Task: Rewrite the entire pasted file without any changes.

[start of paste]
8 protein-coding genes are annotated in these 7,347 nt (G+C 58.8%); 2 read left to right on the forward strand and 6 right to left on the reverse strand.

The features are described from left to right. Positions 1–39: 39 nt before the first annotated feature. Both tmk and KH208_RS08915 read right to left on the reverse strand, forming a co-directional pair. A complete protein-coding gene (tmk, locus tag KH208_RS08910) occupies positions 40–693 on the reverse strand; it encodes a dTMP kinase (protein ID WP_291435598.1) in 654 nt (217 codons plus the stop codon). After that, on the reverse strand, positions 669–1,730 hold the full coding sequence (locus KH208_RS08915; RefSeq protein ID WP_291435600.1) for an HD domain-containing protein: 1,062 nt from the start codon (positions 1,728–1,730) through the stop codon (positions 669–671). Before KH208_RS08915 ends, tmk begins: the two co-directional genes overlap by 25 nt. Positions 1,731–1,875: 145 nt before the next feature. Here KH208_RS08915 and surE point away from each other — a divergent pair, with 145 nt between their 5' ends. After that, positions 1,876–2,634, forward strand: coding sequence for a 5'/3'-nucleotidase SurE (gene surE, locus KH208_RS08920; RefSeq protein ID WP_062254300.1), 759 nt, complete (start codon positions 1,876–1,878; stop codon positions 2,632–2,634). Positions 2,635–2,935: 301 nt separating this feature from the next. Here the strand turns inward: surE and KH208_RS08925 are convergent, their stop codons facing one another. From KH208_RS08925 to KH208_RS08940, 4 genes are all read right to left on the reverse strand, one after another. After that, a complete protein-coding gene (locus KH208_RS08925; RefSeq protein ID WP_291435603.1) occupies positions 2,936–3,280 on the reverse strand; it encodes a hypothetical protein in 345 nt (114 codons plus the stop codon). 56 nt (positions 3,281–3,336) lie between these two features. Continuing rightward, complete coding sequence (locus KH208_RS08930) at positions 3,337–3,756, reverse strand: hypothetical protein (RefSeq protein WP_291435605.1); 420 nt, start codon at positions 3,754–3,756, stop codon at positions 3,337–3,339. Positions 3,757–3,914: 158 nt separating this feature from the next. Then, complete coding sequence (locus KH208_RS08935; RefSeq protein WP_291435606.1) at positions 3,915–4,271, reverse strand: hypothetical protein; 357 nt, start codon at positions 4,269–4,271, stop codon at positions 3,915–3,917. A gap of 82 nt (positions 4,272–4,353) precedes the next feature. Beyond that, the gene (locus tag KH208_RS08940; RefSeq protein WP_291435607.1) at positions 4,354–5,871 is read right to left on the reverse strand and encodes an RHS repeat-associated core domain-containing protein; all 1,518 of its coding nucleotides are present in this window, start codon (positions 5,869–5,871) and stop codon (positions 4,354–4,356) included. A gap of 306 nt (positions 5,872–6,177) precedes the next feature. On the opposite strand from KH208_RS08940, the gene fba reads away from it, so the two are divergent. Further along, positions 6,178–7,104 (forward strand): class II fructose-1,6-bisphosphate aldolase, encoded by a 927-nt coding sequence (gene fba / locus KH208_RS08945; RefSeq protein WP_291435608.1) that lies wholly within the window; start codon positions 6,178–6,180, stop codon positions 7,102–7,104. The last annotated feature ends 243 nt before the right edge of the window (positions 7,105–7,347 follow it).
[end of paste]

8 protein-coding genes are annotated in these 7,347 nt (G+C 58.8%); 2 read left to right on the forward strand and 6 right to left on the reverse strand.

The features are described from left to right. Positions 1–39: 39 nt before the first annotated feature. Both tmk and KH208_RS08915 read right to left on the reverse strand, forming a co-directional pair. A complete protein-coding gene (tmk, locus tag KH208_RS08910) occupies positions 40–693 on the reverse strand; it encodes a dTMP kinase (protein ID WP_291435598.1) in 654 nt (217 codons plus the stop codon). After that, on the reverse strand, positions 669–1,730 hold the full coding sequence (locus KH208_RS08915; RefSeq protein ID WP_291435600.1) for an HD domain-containing protein: 1,062 nt from the start codon (positions 1,728–1,730) through the stop codon (positions 669–671). Before KH208_RS08915 ends, tmk begins: the two co-directional genes overlap by 25 nt. Positions 1,731–1,875: 145 nt before the next feature. Here KH208_RS08915 and surE point away from each other — a divergent pair, with 145 nt between their 5' ends. After that, positions 1,876–2,634, forward strand: coding sequence for a 5'/3'-nucleotidase SurE (gene surE, locus KH208_RS08920; RefSeq protein ID WP_062254300.1), 759 nt, complete (start codon positions 1,876–1,878; stop codon positions 2,632–2,634). Positions 2,635–2,935: 301 nt separating this feature from the next. Here the strand turns inward: surE and KH208_RS08925 are convergent, their stop codons facing one another. From KH208_RS08925 to KH208_RS08940, 4 genes are all read right to left on the reverse strand, one after another. After that, a complete protein-coding gene (locus KH208_RS08925; RefSeq protein ID WP_291435603.1) occupies positions 2,936–3,280 on the reverse strand; it encodes a hypothetical protein in 345 nt (114 codons plus the stop codon). 56 nt (positions 3,281–3,336) lie between these two features. Continuing rightward, complete coding sequence (locus KH208_RS08930) at positions 3,337–3,756, reverse strand: hypothetical protein (RefSeq protein WP_291435605.1); 420 nt, start codon at positions 3,754–3,756, stop codon at positions 3,337–3,339. Positions 3,757–3,914: 158 nt separating this feature from the next. Then, complete coding sequence (locus KH208_RS08935; RefSeq protein WP_291435606.1) at positions 3,915–4,271, reverse strand: hypothetical protein; 357 nt, start codon at positions 4,269–4,271, stop codon at positions 3,915–3,917. A gap of 82 nt (positions 4,272–4,353) precedes the next feature. Beyond that, the gene (locus tag KH208_RS08940; RefSeq protein WP_291435607.1) at positions 4,354–5,871 is read right to left on the reverse strand and encodes an RHS repeat-associated core domain-containing protein; all 1,518 of its coding nucleotides are present in this window, start codon (positions 5,869–5,871) and stop codon (positions 4,354–4,356) included. A gap of 306 nt (positions 5,872–6,177) precedes the next feature. On the opposite strand from KH208_RS08940, the gene fba reads away from it, so the two are divergent. Further along, positions 6,178–7,104 (forward strand): class II fructose-1,6-bisphosphate aldolase, encoded by a 927-nt coding sequence (gene fba / locus KH208_RS08945; RefSeq protein WP_291435608.1) that lies wholly within the window; start codon positions 6,178–6,180, stop codon positions 7,102–7,104. The last annotated feature ends 243 nt before the right edge of the window (positions 7,105–7,347 follow it).